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Just nine months after the United States became a part of the global coronavirus pandemic, health workers across the nation have begun administering a vaccine to halt the spread of COVID-19. This morning, critical care nurse Sandra Lindsay became the first person in the U.S. to receive the vaccine developed by Pfizer and BioNTech when she was injected at Long Island Jewish Medical Center in New York.

“I feel hopeful today, relieved,” said Lindsay after receiving the shot, according to NBC news. “I feel the healing is coming. I hope this marks the beginning of the end of the very painful time in our history.”

New York Gov. Andrew Cuomo livestreamed the event which took place at a time when COVID-19 cases are continuing to spike across the country. Experts blame what Ali Mokdad, a professor of health metrics sciences at the University of Washington in Seattle, described to the AP as“ a surge above the existing surge,” on the Thanksgiving holiday. The death toll in the United States hit 300,000 at the end of last week with more than 16.7 million cases diagnosed overall. “Quite honestly, it’s a warning sign for all of us,” Mokdad said.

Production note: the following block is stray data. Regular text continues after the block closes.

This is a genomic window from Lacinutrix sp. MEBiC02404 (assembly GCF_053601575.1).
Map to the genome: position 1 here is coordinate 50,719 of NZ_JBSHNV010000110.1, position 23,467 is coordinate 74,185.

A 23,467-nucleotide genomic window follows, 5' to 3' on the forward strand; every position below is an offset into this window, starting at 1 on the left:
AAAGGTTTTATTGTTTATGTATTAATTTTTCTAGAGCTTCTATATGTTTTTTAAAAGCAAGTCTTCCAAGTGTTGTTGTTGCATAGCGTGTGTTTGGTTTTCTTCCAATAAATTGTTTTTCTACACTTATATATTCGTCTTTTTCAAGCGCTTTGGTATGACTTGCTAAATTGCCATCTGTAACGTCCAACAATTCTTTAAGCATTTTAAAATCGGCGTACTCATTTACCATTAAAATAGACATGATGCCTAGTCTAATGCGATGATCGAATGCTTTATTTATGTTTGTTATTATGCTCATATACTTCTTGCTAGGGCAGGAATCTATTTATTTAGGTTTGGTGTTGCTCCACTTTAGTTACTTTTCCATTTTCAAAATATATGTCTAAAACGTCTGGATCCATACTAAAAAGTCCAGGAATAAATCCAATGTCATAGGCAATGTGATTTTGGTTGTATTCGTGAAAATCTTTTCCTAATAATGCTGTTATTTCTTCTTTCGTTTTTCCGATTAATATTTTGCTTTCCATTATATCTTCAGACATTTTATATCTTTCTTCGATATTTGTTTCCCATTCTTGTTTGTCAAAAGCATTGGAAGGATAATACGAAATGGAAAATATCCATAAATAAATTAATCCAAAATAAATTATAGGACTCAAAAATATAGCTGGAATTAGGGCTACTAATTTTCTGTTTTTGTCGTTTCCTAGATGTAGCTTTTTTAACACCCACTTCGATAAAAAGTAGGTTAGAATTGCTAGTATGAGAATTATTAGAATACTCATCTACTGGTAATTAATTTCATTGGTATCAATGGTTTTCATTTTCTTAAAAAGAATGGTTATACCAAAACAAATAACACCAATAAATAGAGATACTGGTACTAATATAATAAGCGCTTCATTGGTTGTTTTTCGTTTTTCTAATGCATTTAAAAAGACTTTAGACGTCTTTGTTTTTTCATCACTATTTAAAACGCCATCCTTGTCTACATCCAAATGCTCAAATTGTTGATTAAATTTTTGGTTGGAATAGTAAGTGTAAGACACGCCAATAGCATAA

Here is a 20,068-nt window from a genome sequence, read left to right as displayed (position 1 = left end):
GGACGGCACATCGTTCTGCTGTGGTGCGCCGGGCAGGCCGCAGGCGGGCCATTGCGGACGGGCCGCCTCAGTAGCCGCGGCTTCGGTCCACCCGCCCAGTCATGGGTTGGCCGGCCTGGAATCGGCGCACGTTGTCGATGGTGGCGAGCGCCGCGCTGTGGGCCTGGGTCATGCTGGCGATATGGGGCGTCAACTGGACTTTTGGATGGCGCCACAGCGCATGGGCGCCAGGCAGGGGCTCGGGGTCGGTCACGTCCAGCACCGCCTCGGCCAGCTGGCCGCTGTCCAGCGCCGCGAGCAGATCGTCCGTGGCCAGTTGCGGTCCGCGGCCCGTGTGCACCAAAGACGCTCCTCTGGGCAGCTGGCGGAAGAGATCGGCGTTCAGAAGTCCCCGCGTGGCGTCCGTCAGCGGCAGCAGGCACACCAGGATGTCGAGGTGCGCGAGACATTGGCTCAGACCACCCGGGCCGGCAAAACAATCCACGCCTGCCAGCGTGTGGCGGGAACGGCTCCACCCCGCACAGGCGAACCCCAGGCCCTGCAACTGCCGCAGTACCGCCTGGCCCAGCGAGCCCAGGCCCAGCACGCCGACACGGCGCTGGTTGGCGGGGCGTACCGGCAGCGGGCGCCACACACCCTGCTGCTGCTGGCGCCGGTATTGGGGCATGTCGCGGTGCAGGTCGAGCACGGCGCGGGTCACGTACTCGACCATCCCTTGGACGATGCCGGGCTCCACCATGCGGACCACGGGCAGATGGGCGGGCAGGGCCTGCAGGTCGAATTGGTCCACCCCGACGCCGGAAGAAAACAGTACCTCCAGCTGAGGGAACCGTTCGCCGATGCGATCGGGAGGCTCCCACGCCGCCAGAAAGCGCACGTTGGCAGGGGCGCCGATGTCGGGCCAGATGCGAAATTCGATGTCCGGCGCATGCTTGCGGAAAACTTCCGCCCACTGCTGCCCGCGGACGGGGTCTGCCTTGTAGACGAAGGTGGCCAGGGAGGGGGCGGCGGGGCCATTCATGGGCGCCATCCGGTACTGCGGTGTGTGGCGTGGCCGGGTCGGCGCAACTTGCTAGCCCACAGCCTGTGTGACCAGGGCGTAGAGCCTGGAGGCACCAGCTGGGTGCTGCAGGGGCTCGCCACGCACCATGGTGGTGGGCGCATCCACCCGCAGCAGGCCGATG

As he watched Lindsay receive her shot this morning, New York Gov. Andrew Cuomo stated, “This is the light at the end of the tunnel. But it’s a long tunnel.”

According to ABC news, the first of the nearly 3 million doses of the vaccine packed in dry ice were shipped in staggered batches from Pfizer’s Kalamazoo, Michigan, factory Sunday. “More of the Pfizer-BioNTech vaccine will arrive each week. And later this week, the FDA will decide whether to green light the world’s second rigorously studied COVID-19 vaccine, made by Moderna Inc.,” the outlet reported.

Healthcare workers are first in line for the vaccine which has raised brows among many everyday citizens, leery of potential side effects. The Black community has been especially cautious when it comes to the vaccine due to the complicated history that exists with the medical industry. Dr. Anthony Fauci attempted to ease those concerns during a National Urban League event last week when he pointed out that a Black woman — Dr. Kizzmekia Corbett— created the vaccine.

Across the nation, Black leaders are attempting to build trust in the vaccine among African Americans, making the choice of Lindsay to be the first recipient of the shot today likely no coincidence. Only time will tell whether such efforts were effective.

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